Hanes gets child-labor report

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Hanes gets child-labor report
It says it will investigate charges, fix any problems with supplier
By Richard Craver
JOURNAL REPORTER
Friday, October 27, 2006

                                              A human-rights group made child-labor allegations yesterday
                                              against a Bangladesh apparel manufacturer that is a contract
                                              supplier to Hanesbrands Inc. and other U.S. and European
                                              companies.

                                              The National Labor Committee, based in New York, said that
                                              the manufacturer, Harvest Rich Ltd., has used at least 200
                                              children, some as young as 11, to sew garments at its
                                              complex for up to 20 hours a day for peak production. The
                                              children are paid as low as 6 1/2 cents a day.

A human-rights group says that Harvest Rich   The group sent a letter Monday to Hanesbrands detailing its
Ltd. in Bangladesh, which supplies goods to   concerns about the Harvest Rich plant. The group's report
Hanesbrands, Inc., treats these underage
workers inhumanely.
                                              can be found at www.nlcnet.org/live. It said that U.S.
(Photo Courtesy of the National Labor         Customs shipping records show that Harvest Rich makes
Committee)                                    men's briefs for Hanesbrands.

Hanesbrands' Christopher Fox, the vice president for corporate social responsibility, responded in a
letter Wednesday, saying that "we take these allegations very seriously and will be continuing to
investigate them thoroughly".

That includes sending senior-level personnel to inspect the Harvest Rich plant and its processes.

"The claims you make in your report and your letter to Mr. (Lee) Chaden outline conduct that we
are categorically opposed to," Fox wrote. Chaden is Hanesbrands' chairman. "We would welcome
the opportunity to confidentially review in detail the evidence you have gathered."

Hanesbrands commented further yesterday.

"These are all open issues, and we need to finish the investigation and get a clear picture of what is
going on with these discrepancies before discussing any potential repercussions," said Matt Hall, a
company spokesman. "We have global business standards for our suppliers that we demand they
follow for compliance that includes under-age labor, mistreatment of employees and appropriate
working hours and pay.

"We've had senior management in the building several times in the past year, and they indicate
they have not seen anything of the nature of these allegations. There also has been five extensive
audits of the facility in the past year, and the results of those audits have not revealed anything of
the nature of these allegations."

The human-rights group is the same organization that exposed in 1996 the use of child labor in
Honduras for the Kathie Lee Gifford clothing line sold at Wal-Mart Stores Inc. The scandal erupting
from that revelation contributed to the ending of most child labor in garment plants making
product for the U.S. market.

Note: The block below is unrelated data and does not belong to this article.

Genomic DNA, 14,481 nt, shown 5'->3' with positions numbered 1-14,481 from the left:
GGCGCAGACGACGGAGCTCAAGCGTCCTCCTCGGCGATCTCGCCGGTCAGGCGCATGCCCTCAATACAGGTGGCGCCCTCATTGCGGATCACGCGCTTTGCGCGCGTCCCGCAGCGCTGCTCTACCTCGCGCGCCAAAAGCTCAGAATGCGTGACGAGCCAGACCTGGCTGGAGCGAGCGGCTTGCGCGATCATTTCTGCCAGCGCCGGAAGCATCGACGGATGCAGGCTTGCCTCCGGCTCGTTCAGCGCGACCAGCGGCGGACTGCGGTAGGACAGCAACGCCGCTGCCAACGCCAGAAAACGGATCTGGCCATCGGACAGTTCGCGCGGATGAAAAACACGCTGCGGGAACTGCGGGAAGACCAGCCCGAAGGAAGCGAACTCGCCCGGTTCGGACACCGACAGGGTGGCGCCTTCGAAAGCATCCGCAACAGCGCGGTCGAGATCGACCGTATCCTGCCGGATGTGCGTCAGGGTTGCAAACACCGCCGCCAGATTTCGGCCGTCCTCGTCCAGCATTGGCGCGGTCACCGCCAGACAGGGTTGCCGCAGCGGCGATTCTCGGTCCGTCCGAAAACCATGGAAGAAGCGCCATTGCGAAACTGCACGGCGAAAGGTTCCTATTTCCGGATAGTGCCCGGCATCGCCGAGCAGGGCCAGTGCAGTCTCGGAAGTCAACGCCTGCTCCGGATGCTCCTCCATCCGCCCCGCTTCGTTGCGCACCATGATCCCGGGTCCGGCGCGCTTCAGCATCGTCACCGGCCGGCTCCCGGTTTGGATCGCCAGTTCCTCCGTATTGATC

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According to the group, other contract customers of Harvest Rich include Wal-Mart, J.C. Penney
Co., Target Corp. and Reebok Inc.

Harvest Rich, which has about 2,500 employees, operates six production divisions at the plant.
Harvest Rich officials could not be reached for comment.

The human-rights group said that Harvest Rich has threatened to file a lawsuit and has said that
the accusations are not true.

Charles Kernaghan, the director of the National Labor Committee, said that his group has been
monitoring the plant since mid-June.

"The children report being routinely slapped and beaten, sometimes fallen down from exhaustion,
forced to work 12 to 14 hours a day, even some all-night, 19- to 20-hour shifts, often seven days a
week," the group said. The child laborers were interviewed with parents present, the group said.

"We're shocked this is happening again just 10 years after the Kathie Lee Gifford scandal,"
Kernaghan said. "Because we saw child laborers going into other nearby plants, we thought it was
very critical to point this out to put an end to it because it gets started again.

"We know Hanesbrands is taking this very seriously, and we're counting on it to do the right thing."

The group wants the U.S. companies to not only insist that Harvest Rich cease using child labor,
but also pay a monthly stipend to replace the children's wages, and to cover necessary school
expenses. "It will cost the giant U.S. companies less than $70 a month per child to do the right
thing," the group said.

Harvest Rich has been certified by the U.S. apparel industry's Worldwide Responsible Apparel
Production monitoring group. Fox wrote that extensive audits done by independent organizations,
including an unannounced audit last week, "has not revealed the conduct you allege."

But Kernaghan said that Harvest Rich typically moves the child laborers to fire escapes, rooftops or
sends the children home at inspection times.

Hanesbrands announced yesterday that it plans to buy a sewing plant in Chonburi, Thailand, for an
undisclosed amount. The 93,000-square-foot plant, with about 1,600 employees, will become the
first Asian sewing plant owned by the company. It will assemble bras for the U.S. market.

Richard Noll, the chief executive of Hanesbrands, said that the plant purchase is part of its effort to
"quickly develop a greater presence for our supply chain in Asia."

• Richard Craver can be reached at 727-7376 or at rcraver@wsjournal.com

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